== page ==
Leonard Cassuto Talks about Preparing English Graduate Students for Diverse Careers
Fordham University's Leonard Cassuto recently visited virtually with graduate students and faculty from the Department of English about the need for career diversity to be emphasized in humanities graduate programs.
Cassuto, an English professor and authority on the topic of career diversity in higher education, has published numerous articles in The Chronicle of Higher Education.
He has also written the books The Graduate School Mess: What Caused It and How We Can Fix It, published in 2015, and The New PhD: How to Build a Better Graduate Education, due out this December.
Most graduate students in the humanities will be getting jobs outside of the academy, said Cassuto during the Sept. 10 talk. This means that we should be taking a "reverse engineering" approach to teaching them, designing graduate education that looks backwards from the current reality that graduate students now face as they go on the job market.
Teaching graduate students, for this purpose, requires a collective responsibility, with many different advisors participating. It likewise involves a focus upon specific skills that are valued in both academic and nonacademic careers.
Clockwise from top left: English doctoral student Dana Blair, English professor Sean Dempsey, English master's student Dylan Henderson, and English professor Dorothy Stephens, some of the attendees who asked questions at the event.
According to Cassuto, humanities graduate faculty should stress career diversity by finding ways for graduate students to develop a range of skills that nonacademic as well as academic employers will value. Allow graduate students to work in teams to hone their collaboration skills. Let them experiment with the traditional dissertation structure. Offer them flexible assignment formats that can accommodate digital technology components, social media features, etc.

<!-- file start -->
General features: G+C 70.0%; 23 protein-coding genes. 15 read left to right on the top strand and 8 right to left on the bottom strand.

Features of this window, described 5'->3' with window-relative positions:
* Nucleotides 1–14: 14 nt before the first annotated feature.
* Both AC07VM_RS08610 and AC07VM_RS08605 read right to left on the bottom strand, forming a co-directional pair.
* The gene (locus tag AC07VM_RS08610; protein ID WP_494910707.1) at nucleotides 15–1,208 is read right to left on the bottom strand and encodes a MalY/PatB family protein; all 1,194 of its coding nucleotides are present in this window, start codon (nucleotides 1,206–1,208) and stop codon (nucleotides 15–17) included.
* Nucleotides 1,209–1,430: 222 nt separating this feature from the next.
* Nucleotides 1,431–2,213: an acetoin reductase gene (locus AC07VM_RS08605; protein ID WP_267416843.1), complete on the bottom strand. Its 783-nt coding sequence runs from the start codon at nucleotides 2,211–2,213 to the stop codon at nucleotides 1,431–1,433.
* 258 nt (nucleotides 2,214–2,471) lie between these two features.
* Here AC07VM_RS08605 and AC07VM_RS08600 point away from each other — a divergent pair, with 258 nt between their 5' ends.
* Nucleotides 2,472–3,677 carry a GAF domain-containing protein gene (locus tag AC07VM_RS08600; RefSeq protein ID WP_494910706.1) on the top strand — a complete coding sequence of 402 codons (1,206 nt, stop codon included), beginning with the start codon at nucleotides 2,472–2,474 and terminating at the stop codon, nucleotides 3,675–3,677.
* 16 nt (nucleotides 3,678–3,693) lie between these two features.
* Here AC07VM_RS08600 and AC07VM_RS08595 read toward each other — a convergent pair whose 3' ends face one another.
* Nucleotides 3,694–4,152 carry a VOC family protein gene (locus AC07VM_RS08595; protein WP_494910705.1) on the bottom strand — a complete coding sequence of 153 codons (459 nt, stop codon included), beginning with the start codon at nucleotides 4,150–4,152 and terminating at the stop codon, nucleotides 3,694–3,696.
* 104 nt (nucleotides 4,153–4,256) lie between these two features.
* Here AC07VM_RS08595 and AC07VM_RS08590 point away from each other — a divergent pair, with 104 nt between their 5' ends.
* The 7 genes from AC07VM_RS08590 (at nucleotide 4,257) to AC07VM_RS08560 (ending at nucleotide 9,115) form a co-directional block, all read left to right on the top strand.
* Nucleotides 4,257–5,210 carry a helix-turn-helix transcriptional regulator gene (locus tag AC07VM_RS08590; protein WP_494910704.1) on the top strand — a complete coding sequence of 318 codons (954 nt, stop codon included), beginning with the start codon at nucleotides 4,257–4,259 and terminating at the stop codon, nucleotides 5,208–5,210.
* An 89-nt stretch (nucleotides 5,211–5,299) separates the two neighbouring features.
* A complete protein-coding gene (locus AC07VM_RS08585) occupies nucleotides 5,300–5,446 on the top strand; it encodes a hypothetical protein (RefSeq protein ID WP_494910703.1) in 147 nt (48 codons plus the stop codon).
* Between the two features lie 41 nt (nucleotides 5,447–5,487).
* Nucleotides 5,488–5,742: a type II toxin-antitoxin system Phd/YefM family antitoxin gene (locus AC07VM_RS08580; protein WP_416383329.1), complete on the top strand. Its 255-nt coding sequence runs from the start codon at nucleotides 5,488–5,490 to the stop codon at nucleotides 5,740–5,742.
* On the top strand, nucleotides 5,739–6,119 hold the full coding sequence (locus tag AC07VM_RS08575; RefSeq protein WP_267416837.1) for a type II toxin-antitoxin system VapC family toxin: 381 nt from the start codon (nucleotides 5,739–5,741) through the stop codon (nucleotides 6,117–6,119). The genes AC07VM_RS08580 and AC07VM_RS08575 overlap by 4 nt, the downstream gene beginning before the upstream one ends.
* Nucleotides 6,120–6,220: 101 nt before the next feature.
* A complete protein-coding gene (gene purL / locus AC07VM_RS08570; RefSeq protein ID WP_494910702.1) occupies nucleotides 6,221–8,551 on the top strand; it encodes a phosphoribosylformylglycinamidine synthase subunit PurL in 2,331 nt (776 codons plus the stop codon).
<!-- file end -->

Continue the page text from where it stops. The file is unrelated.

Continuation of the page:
Innovative assignments, based upon what the students want to do and the skills they want to learn, do not even require that the professor have to have experience with the new assignment format.
"All you need to know how to do is how to assess it," Cassuto said.
Graduate students in the humanities may find applying for jobs outside of the academy challenging, but, Cassuto insisted, they already "have the skills to do this."
He said the skills one develops in graduate school "are readily applicable to the task of applying for jobs outside of the academy."
Concluding his talk, Cassuto encouraged his audience, especially those graduate students preparing to go on the job market, to "live creatively – to think about the work that will make you happy and to try to generate job choices on the basis of that."
Leigh Sparks, assistant director, Graduate Program in English
Department of English
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